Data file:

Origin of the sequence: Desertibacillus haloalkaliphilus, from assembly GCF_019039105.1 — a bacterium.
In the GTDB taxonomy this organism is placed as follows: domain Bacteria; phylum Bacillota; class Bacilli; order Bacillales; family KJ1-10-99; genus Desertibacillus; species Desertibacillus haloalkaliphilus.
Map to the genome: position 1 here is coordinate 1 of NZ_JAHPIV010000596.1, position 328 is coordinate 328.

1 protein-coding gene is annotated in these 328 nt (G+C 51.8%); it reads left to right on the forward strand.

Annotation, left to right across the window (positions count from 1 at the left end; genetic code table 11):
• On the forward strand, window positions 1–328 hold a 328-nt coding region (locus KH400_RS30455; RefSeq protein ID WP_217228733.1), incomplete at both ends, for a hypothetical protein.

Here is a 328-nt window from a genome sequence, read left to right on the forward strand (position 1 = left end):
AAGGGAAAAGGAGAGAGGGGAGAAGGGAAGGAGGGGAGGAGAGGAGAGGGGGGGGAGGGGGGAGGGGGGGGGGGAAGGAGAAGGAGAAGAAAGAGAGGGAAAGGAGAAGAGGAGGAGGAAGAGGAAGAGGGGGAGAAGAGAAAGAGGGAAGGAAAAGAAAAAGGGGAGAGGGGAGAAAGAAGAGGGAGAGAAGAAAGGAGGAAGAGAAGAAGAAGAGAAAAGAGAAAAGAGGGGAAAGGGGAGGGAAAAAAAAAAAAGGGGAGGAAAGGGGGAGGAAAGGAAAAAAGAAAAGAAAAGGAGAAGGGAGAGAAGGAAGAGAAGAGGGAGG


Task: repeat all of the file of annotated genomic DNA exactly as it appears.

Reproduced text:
Origin of the sequence: Desertibacillus haloalkaliphilus, from assembly GCF_019039105.1 — a bacterium.
In the GTDB taxonomy this organism is placed as follows: domain Bacteria; phylum Bacillota; class Bacilli; order Bacillales; family KJ1-10-99; genus Desertibacillus; species Desertibacillus haloalkaliphilus.
Map to the genome: position 1 here is coordinate 1 of NZ_JAHPIV010000596.1, position 328 is coordinate 328.

1 protein-coding gene is annotated in these 328 nt (G+C 51.8%); it reads left to right on the forward strand.

Annotation, left to right across the window (positions count from 1 at the left end; genetic code table 11):
• On the forward strand, window positions 1–328 hold a 328-nt coding region (locus KH400_RS30455; RefSeq protein ID WP_217228733.1), incomplete at both ends, for a hypothetical protein.

Here is a 328-nt window from a genome sequence, read left to right on the forward strand (position 1 = left end):
AAGGGAAAAGGAGAGAGGGGAGAAGGGAAGGAGGGGAGGAGAGGAGAGGGGGGGGAGGGGGGAGGGGGGGGGGGAAGGAGAAGGAGAAGAAAGAGAGGGAAAGGAGAAGAGGAGGAGGAAGAGGAAGAGGGGGAGAAGAGAAAGAGGGAAGGAAAAGAAAAAGGGGAGAGGGGAGAAAGAAGAGGGAGAGAAGAAAGGAGGAAGAGAAGAAGAAGAGAAAAGAGAAAAGAGGGGAAAGGGGAGGGAAAAAAAAAAAAGGGGAGGAAAGGGGGAGGAAAGGAAAAAAGAAAAGAAAAGGAGAAGGGAGAGAAGGAAGAGAAGAGGGAGG